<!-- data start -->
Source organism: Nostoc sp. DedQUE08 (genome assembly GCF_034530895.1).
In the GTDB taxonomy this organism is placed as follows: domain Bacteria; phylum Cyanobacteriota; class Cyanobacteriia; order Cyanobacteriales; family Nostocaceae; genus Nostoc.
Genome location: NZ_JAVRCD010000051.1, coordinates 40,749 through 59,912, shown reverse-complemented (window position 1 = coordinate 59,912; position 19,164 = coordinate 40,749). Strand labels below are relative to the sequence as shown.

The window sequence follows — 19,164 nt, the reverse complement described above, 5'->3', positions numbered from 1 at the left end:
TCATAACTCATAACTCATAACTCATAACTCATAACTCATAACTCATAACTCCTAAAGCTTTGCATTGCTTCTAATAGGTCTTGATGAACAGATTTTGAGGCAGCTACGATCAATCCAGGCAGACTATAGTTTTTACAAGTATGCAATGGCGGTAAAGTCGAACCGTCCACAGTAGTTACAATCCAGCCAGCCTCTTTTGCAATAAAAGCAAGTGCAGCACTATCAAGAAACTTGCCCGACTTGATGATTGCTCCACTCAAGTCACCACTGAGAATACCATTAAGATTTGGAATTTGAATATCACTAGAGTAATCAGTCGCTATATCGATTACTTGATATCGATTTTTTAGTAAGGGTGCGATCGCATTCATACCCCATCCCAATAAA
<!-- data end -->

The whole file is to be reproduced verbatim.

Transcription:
Source organism: Nostoc sp. DedQUE08 (genome assembly GCF_034530895.1).
In the GTDB taxonomy this organism is placed as follows: domain Bacteria; phylum Cyanobacteriota; class Cyanobacteriia; order Cyanobacteriales; family Nostocaceae; genus Nostoc.
Genome location: NZ_JAVRCD010000051.1, coordinates 40,749 through 59,912, shown reverse-complemented (window position 1 = coordinate 59,912; position 19,164 = coordinate 40,749). Strand labels below are relative to the sequence as shown.

The window sequence follows — 19,164 nt, the reverse complement described above, 5'->3', positions numbered from 1 at the left end:
TCATAACTCATAACTCATAACTCATAACTCATAACTCATAACTCATAACTCCTAAAGCTTTGCATTGCTTCTAATAGGTCTTGATGAACAGATTTTGAGGCAGCTACGATCAATCCAGGCAGACTATAGTTTTTACAAGTATGCAATGGCGGTAAAGTCGAACCGTCCACAGTAGTTACAATCCAGCCAGCCTCTTTTGCAATAAAAGCAAGTGCAGCACTATCAAGAAACTTGCCCGACTTGATGATTGCTCCACTCAAGTCACCACTGAGAATACCATTAAGATTTGGAATTTGAATATCACTAGAGTAATCAGTCGCTATATCGATTACTTGATATCGATTTTTTAGTAAGGGTGCGATCGCATTCATACCCCATCCCAATAAA